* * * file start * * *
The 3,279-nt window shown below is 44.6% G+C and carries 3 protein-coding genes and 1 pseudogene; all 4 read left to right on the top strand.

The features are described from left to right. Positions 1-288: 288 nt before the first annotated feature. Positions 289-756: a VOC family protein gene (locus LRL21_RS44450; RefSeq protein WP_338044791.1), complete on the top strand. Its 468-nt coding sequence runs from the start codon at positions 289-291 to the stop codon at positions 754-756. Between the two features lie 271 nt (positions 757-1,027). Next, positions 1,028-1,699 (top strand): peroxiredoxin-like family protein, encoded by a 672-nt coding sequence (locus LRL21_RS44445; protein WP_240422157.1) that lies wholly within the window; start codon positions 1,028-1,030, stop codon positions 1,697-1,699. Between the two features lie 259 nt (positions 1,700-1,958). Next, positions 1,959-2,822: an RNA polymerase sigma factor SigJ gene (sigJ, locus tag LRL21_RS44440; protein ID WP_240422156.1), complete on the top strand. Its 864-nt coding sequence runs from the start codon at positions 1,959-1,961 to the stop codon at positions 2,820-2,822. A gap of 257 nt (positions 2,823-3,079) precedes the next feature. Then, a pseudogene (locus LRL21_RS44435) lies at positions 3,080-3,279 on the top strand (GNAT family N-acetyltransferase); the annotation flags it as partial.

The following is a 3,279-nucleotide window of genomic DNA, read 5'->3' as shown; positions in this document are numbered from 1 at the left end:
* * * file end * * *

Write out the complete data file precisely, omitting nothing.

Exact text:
The 3,279-nt window shown below is 44.6% G+C and carries 3 protein-coding genes and 1 pseudogene; all 4 read left to right on the top strand.

The features are described from left to right. Positions 1-288: 288 nt before the first annotated feature. Positions 289-756: a VOC family protein gene (locus LRL21_RS44450; RefSeq protein WP_338044791.1), complete on the top strand. Its 468-nt coding sequence runs from the start codon at positions 289-291 to the stop codon at positions 754-756. Between the two features lie 271 nt (positions 757-1,027). Next, positions 1,028-1,699 (top strand): peroxiredoxin-like family protein, encoded by a 672-nt coding sequence (locus LRL21_RS44445; protein WP_240422157.1) that lies wholly within the window; start codon positions 1,028-1,030, stop codon positions 1,697-1,699. Between the two features lie 259 nt (positions 1,700-1,958). Next, positions 1,959-2,822: an RNA polymerase sigma factor SigJ gene (sigJ, locus tag LRL21_RS44440; protein ID WP_240422156.1), complete on the top strand. Its 864-nt coding sequence runs from the start codon at positions 1,959-1,961 to the stop codon at positions 2,820-2,822. A gap of 257 nt (positions 2,823-3,079) precedes the next feature. Then, a pseudogene (locus LRL21_RS44435) lies at positions 3,080-3,279 on the top strand (GNAT family N-acetyltransferase); the annotation flags it as partial.

The following is a 3,279-nucleotide window of genomic DNA, read 5'->3' as shown; positions in this document are numbered from 1 at the left end: